This week has seen the extension of the housing riots to Ocean View, replete with burning logs and tyres closing off Kommetjie Road, stoning of cars and the odd gunshot.
The word riot has always resonated strongly with me, having grown up in the 80′s where riots were breaking out every weekend. When the press used it this time I was suspicious, as I remember the dread that the threat of riots evoked in me as a child. I remember a childhood vision of the hordes chasing us, my dad’s old Humber Sceptre struggling to pull away in time. I looked up the meaning of the word now: A violent disturbance of the public peace by three or more persons assembled for a common purpose (according to The American Heritage® Dictionary of the English Language, Fourth Edition). I find this definition a lot less terrifying than I had expected. Having hopefully shaken off most of Michael de Morgan, This Morning’s Comment (of there were 100 terrorists and 2 SADF soldiers killed infamy) and the SABC in general’s legacy, perhaps the old propaganda still has a hold in the meaning of the word riot. Either that, or I’ve become a lot less scared of violent disturbances.
Nevertheless, by that definition there have been riots in Ocean View this week. I live in the suburb of Capri, close to Ocean View as well as to the township of Masipumelele. Not much has changed in the demographics since the apartheid days, and the three areas are pretty much the white, coloured and black of old.
I was in Masipumelele last week, possibly to assist with a small project there, and met some of the community leaders. Masipumelele has also had riots, mostly to do with the overcrowded school. The government (let’s not get into the national, provincial, city or local morass) has been promising extra resources for the school, and extra buildings, as the community has grown rapidly and there’s an urgent need for larger premises. However, this wasn’t forthcoming by the beginning of the school year, and with numbers greater than ever, and many unable to fit,a riot broke out. The unhappiness is quite justifiable, as people have been made countless promises, and have been extremely patient. I don’t know it that well, so all I say is as a fairly removed observer, but Masipumelele seems to be a coherent community, quite positive about the future, and has seen some progress, epecially in housing.
Ocean View (there’s no ocean view from most of Ocean view. It’s the town planning equivalent of an estate agent’s sea view meaning if you stand on a step ladder in the loft you get a glimpse the distant ocean) I know less well, but I did take a drive past on the second day of the riot. The only crowd I saw were gathered behind the TV cameras, trying to get there moment of fame, although there was evidence of burnt logs, damage to roads, and lots of police. One of the causes for the unhappiness is housing, and speaking to some people in the area, the community were dumped there in 1986, and promised a wait of one year for new houses. They’re still waiting. I don’t know anything about the 1986 arrivals, as my knowledge extends to the fact that most of the original Ocean View residents were removed from Simon’s Town in 1967 (those classified black had already been removed to Gugulethu in 1965). The press has been full of rumours of third forces stirring up trouble, local politicians instigating trying to look good before the local government elections.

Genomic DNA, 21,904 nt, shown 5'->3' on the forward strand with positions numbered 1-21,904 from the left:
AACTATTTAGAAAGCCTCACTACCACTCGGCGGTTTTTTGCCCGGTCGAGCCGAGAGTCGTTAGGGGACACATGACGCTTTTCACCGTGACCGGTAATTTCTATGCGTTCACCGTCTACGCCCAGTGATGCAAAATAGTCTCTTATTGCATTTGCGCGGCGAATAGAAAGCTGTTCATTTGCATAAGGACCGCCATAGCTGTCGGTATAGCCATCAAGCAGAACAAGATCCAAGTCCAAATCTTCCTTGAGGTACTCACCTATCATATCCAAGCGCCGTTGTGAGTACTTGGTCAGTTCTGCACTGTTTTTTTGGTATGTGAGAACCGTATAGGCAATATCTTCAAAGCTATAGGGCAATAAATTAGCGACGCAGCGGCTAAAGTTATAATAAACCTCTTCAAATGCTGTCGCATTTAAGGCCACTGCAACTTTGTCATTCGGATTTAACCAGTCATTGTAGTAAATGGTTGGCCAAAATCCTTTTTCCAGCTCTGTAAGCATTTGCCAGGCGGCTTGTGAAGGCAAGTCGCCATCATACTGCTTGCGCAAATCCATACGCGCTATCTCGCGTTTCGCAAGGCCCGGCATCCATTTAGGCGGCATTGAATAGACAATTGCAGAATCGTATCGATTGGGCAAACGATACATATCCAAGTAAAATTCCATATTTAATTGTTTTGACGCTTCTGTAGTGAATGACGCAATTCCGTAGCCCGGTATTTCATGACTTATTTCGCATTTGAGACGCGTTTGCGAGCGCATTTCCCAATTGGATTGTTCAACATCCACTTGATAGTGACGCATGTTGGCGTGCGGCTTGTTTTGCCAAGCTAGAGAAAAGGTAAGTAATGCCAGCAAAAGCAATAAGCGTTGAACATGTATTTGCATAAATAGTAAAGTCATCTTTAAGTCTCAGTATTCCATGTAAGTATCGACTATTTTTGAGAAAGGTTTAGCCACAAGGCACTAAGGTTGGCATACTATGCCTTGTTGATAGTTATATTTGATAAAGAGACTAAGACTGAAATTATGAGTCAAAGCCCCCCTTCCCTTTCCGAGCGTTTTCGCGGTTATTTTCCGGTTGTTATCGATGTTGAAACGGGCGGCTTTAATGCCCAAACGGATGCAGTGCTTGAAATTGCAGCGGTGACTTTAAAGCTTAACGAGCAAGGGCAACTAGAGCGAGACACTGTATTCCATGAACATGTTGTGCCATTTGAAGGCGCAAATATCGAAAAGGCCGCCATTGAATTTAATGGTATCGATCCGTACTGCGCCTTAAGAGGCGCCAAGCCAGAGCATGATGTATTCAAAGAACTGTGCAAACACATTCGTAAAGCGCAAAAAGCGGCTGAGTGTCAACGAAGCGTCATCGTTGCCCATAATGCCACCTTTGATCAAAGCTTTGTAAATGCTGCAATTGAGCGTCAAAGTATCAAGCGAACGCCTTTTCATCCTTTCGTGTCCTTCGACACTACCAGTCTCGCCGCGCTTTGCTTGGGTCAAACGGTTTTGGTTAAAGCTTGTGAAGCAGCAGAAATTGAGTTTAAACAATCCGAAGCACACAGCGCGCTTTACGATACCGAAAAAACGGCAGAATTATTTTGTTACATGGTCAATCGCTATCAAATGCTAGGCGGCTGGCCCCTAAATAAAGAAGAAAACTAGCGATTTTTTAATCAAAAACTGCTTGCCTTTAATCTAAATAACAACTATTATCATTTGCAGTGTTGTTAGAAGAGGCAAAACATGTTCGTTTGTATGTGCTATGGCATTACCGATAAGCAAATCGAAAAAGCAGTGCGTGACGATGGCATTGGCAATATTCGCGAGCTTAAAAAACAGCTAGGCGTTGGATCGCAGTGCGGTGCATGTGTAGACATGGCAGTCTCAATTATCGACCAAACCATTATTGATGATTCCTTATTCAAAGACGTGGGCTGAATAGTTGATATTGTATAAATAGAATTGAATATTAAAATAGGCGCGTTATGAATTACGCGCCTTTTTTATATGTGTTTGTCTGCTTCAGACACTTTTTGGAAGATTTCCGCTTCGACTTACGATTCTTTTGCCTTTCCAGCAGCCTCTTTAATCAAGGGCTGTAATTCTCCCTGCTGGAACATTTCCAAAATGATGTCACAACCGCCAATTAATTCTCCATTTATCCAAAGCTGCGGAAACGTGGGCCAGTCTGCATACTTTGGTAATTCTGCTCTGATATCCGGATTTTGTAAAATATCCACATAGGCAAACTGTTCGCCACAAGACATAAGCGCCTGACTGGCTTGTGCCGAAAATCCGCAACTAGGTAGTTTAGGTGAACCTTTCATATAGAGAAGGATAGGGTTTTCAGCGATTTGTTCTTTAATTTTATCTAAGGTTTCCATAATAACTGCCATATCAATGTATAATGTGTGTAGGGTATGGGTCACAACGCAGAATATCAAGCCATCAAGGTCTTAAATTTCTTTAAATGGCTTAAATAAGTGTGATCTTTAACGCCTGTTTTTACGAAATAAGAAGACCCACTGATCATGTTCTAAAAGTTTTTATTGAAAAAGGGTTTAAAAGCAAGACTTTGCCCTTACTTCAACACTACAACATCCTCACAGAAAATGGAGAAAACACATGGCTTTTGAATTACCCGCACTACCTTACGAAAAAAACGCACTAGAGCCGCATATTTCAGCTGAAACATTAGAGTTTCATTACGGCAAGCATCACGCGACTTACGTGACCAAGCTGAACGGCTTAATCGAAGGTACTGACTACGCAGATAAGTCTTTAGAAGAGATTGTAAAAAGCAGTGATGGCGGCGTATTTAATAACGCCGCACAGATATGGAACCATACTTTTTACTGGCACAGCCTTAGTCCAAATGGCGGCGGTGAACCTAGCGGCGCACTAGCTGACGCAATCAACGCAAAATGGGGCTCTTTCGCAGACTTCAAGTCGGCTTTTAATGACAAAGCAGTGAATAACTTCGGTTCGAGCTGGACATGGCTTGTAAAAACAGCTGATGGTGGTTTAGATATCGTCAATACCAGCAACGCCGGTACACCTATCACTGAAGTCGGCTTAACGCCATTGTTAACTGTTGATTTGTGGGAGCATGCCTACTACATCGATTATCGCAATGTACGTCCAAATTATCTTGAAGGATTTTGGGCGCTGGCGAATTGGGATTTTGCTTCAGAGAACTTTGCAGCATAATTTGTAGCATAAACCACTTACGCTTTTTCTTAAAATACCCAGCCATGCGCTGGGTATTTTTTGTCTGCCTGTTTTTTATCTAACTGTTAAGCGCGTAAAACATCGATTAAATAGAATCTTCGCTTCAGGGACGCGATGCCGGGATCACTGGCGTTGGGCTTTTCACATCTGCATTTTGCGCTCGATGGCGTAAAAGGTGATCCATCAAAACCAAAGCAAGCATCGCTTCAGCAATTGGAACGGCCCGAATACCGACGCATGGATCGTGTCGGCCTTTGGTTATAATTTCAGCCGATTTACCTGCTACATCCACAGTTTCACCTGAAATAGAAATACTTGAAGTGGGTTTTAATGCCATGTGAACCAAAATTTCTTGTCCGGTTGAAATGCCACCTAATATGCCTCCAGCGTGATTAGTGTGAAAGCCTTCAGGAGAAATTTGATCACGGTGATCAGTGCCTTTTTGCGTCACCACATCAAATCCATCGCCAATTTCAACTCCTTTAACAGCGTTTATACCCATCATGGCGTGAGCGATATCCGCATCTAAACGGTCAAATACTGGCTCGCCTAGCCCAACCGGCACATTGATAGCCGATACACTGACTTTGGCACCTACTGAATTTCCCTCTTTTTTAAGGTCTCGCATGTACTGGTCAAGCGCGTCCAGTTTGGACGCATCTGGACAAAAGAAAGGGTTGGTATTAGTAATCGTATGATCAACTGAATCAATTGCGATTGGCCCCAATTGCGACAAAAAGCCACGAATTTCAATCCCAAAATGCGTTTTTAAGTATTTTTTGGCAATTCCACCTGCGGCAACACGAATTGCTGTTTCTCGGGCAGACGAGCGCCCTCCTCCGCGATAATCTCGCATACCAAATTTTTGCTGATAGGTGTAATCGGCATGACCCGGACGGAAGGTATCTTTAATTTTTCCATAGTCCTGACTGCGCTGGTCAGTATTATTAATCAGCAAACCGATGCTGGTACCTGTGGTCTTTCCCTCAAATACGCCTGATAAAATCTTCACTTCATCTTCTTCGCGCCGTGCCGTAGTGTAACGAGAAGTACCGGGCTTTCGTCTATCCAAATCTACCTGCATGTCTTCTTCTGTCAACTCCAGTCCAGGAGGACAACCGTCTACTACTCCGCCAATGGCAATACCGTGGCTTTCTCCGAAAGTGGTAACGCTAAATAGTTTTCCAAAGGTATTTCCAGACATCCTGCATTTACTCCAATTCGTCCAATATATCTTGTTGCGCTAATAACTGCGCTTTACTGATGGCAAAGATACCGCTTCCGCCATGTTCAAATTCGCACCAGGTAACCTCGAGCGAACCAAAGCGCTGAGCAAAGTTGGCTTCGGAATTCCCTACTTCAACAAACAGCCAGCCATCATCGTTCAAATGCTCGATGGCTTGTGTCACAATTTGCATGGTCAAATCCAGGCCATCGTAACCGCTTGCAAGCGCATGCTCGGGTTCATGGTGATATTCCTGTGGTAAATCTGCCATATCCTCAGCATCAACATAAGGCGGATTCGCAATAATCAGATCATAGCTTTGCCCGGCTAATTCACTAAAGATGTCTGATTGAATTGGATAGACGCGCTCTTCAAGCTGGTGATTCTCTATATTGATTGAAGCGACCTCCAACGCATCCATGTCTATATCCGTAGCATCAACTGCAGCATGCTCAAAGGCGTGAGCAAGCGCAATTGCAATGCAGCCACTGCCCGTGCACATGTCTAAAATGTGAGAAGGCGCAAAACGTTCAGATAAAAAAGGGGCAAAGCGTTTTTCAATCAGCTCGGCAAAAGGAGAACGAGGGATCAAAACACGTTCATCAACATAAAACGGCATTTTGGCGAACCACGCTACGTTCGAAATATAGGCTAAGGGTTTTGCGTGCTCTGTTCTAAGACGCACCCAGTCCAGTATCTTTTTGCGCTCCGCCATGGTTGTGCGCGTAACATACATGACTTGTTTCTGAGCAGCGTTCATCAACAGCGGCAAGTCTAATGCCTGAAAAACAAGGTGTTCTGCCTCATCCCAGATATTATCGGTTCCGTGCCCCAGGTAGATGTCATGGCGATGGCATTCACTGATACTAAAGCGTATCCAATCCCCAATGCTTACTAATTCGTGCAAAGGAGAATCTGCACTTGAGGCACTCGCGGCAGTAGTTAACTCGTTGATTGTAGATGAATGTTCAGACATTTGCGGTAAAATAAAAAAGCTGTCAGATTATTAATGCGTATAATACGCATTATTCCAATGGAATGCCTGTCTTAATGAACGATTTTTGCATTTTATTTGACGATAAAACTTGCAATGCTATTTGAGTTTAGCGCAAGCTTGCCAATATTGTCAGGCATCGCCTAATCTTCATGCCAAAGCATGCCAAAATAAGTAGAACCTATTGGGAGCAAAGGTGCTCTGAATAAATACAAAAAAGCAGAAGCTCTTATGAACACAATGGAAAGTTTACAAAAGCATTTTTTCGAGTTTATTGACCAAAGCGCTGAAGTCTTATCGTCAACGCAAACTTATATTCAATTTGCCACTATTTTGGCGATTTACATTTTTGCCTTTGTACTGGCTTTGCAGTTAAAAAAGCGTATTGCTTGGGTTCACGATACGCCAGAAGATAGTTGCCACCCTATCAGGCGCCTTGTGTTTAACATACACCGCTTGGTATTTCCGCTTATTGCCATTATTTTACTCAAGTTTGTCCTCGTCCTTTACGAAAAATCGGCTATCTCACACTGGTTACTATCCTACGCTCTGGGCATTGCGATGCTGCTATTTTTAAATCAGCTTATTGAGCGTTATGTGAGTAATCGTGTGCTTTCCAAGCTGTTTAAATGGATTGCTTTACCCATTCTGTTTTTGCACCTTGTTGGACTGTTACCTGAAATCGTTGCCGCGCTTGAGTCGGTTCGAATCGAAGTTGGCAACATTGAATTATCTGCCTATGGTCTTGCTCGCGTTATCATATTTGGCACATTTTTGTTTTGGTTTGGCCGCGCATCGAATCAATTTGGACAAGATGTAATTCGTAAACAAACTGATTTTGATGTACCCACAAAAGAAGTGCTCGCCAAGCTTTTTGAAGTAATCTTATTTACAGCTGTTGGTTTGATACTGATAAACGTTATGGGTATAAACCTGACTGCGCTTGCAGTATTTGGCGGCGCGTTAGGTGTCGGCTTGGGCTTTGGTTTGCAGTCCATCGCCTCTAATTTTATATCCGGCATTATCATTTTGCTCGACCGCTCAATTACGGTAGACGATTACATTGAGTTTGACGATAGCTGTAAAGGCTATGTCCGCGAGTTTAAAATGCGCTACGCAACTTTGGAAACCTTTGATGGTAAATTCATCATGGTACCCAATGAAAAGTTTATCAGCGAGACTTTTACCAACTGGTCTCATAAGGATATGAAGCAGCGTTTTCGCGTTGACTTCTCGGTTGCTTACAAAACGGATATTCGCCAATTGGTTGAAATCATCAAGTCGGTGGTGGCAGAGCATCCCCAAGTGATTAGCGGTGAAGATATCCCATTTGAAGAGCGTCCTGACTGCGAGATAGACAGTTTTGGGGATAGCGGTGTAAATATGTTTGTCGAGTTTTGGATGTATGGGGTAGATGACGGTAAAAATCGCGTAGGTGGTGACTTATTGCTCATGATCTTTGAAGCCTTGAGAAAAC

But it seems people are just pissed off. People are also unhappy that the much newer Masipumelele is seeing so much housing progress, while Ocean View (in particular Mountain View – at least that name is accurate) less so, and this is being fanned to score political and racial points.
The local press has been full of the usual crap, ranging from the bastards must just stop rioting and get down to work, to poor us/them we/they are helpless. The reality, as always, is somewhere in the middle. I always think of a study I read recently that looked at what poor communities portrayed to outsiders, compared to the reality. The portrayal was always worse, as it was assumed or hoped that the outsiders would come to provide more assistance if the picture was painted really bleakly. The proximity of Masipumele exacerbates this, as conditions there are perceived to be worse than in Ocean View, and hence it attracts more aid.
And of course, conversely, the nonsense people write about poverty from the comfort of their heated home, having never experienced anything remotely similar.